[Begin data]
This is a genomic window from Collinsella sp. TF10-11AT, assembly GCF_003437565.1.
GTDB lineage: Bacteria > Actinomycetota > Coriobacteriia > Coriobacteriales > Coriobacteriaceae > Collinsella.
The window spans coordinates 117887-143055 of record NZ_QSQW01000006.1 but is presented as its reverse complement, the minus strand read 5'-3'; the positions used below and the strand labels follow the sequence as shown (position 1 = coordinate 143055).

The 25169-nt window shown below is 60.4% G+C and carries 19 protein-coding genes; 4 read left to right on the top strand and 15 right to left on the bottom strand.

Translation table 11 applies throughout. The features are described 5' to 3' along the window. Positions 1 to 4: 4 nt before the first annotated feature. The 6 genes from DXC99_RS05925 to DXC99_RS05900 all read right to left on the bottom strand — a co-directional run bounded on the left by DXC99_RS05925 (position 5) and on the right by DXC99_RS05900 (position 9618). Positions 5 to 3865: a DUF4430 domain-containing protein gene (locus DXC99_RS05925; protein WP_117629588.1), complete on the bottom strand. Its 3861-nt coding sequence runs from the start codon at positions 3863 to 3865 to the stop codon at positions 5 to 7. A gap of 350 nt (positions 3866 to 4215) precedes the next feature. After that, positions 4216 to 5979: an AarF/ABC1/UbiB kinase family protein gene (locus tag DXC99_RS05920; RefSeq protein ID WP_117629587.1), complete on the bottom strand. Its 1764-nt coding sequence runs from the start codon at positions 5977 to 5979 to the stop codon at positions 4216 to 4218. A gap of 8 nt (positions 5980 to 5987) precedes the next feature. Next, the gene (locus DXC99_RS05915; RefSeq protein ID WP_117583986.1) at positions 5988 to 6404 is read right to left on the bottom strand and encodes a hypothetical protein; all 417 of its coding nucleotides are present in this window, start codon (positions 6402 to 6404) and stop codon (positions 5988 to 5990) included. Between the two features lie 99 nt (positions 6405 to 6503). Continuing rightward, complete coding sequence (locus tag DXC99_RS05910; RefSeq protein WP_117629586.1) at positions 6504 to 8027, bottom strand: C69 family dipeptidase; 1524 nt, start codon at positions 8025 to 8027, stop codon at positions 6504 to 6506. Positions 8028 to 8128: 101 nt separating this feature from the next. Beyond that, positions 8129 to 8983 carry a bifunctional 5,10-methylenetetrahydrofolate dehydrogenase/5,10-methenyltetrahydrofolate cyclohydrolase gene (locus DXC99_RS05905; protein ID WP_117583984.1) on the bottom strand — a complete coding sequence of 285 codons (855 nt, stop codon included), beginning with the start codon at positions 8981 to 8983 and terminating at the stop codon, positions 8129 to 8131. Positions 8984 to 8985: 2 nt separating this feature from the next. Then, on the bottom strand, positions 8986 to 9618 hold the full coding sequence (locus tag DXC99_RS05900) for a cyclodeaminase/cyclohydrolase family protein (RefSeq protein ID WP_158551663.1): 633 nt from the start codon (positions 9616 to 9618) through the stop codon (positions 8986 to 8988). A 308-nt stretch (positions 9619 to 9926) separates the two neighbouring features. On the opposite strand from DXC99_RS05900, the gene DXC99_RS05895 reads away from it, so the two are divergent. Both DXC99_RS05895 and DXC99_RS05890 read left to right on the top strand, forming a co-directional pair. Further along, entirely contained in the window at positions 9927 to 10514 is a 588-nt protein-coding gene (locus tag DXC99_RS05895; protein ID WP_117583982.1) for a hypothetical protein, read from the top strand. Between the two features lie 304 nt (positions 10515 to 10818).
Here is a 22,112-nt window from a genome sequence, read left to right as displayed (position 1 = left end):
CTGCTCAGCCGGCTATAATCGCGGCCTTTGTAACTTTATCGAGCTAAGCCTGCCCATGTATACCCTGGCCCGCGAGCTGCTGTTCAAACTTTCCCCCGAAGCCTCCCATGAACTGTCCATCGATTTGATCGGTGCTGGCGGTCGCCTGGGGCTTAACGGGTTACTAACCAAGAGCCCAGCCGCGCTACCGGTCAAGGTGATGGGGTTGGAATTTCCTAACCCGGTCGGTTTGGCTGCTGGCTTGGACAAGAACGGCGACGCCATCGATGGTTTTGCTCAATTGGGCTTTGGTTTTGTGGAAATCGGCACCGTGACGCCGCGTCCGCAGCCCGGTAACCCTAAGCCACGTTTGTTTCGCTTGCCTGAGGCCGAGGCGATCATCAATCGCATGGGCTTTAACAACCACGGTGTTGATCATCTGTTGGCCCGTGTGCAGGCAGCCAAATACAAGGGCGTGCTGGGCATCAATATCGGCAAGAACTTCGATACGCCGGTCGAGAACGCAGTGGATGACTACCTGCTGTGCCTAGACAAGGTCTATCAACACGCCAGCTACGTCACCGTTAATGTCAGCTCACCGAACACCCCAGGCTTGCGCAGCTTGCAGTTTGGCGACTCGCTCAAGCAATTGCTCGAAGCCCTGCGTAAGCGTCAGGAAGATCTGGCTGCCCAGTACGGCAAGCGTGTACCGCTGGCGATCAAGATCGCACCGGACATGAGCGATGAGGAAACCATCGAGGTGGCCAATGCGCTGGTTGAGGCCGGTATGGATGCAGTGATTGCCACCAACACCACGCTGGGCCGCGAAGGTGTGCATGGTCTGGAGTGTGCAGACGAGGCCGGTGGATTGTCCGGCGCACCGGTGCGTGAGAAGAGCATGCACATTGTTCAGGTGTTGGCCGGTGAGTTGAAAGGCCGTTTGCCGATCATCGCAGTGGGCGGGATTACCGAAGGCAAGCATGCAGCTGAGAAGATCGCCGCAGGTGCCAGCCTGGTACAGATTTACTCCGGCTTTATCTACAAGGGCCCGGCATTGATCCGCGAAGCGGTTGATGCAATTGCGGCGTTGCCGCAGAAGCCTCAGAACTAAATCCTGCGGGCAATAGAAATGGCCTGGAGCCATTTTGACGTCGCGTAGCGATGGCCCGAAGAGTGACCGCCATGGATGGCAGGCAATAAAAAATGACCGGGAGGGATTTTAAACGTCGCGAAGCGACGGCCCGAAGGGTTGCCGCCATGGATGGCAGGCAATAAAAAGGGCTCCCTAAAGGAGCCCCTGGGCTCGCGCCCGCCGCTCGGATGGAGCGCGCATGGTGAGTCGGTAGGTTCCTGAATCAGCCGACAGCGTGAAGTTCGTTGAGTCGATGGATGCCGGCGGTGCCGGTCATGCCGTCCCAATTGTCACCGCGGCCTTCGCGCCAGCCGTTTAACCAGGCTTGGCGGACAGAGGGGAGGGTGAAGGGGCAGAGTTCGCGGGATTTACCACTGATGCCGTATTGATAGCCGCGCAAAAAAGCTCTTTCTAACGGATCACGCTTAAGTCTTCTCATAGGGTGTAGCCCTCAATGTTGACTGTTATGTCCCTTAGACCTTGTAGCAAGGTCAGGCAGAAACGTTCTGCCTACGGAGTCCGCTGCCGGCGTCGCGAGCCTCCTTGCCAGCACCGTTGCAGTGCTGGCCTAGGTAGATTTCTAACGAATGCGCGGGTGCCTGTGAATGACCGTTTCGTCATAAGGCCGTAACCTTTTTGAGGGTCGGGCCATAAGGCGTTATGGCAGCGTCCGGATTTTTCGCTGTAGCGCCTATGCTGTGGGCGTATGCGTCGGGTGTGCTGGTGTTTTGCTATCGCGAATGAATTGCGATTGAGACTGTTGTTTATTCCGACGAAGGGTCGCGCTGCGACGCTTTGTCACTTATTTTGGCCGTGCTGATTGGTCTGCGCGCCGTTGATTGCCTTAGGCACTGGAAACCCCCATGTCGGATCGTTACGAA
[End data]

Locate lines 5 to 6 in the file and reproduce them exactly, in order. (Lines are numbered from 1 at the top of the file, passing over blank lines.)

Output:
Translation table 11 applies throughout. The features are described 5' to 3' along the window. Positions 1 to 4: 4 nt before the first annotated feature. The 6 genes from DXC99_RS05925 to DXC99_RS05900 all read right to left on the bottom strand — a co-directional run bounded on the left by DXC99_RS05925 (position 5) and on the right by DXC99_RS05900 (position 9618). Positions 5 to 3865: a DUF4430 domain-containing protein gene (locus DXC99_RS05925; protein WP_117629588.1), complete on the bottom strand. Its 3861-nt coding sequence runs from the start codon at positions 3863 to 3865 to the stop codon at positions 5 to 7. A gap of 350 nt (positions 3866 to 4215) precedes the next feature. After that, positions 4216 to 5979: an AarF/ABC1/UbiB kinase family protein gene (locus tag DXC99_RS05920; RefSeq protein ID WP_117629587.1), complete on the bottom strand. Its 1764-nt coding sequence runs from the start codon at positions 5977 to 5979 to the stop codon at positions 4216 to 4218. A gap of 8 nt (positions 5980 to 5987) precedes the next feature. Next, the gene (locus DXC99_RS05915; RefSeq protein ID WP_117583986.1) at positions 5988 to 6404 is read right to left on the bottom strand and encodes a hypothetical protein; all 417 of its coding nucleotides are present in this window, start codon (positions 6402 to 6404) and stop codon (positions 5988 to 5990) included. Between the two features lie 99 nt (positions 6405 to 6503). Continuing rightward, complete coding sequence (locus tag DXC99_RS05910; RefSeq protein WP_117629586.1) at positions 6504 to 8027, bottom strand: C69 family dipeptidase; 1524 nt, start codon at positions 8025 to 8027, stop codon at positions 6504 to 6506. Positions 8028 to 8128: 101 nt separating this feature from the next. Beyond that, positions 8129 to 8983 carry a bifunctional 5,10-methylenetetrahydrofolate dehydrogenase/5,10-methenyltetrahydrofolate cyclohydrolase gene (locus DXC99_RS05905; protein ID WP_117583984.1) on the bottom strand — a complete coding sequence of 285 codons (855 nt, stop codon included), beginning with the start codon at positions 8981 to 8983 and terminating at the stop codon, positions 8129 to 8131. Positions 8984 to 8985: 2 nt separating this feature from the next. Then, on the bottom strand, positions 8986 to 9618 hold the full coding sequence (locus tag DXC99_RS05900) for a cyclodeaminase/cyclohydrolase family protein (RefSeq protein ID WP_158551663.1): 633 nt from the start codon (positions 9616 to 9618) through the stop codon (positions 8986 to 8988). A 308-nt stretch (positions 9619 to 9926) separates the two neighbouring features. On the opposite strand from DXC99_RS05900, the gene DXC99_RS05895 reads away from it, so the two are divergent. Both DXC99_RS05895 and DXC99_RS05890 read left to right on the top strand, forming a co-directional pair. Further along, entirely contained in the window at positions 9927 to 10514 is a 588-nt protein-coding gene (locus tag DXC99_RS05895; protein ID WP_117583982.1) for a hypothetical protein, read from the top strand. Between the two features lie 304 nt (positions 10515 to 10818).
Here is a 22,112-nt window from a genome sequence, read left to right as displayed (position 1 = left end):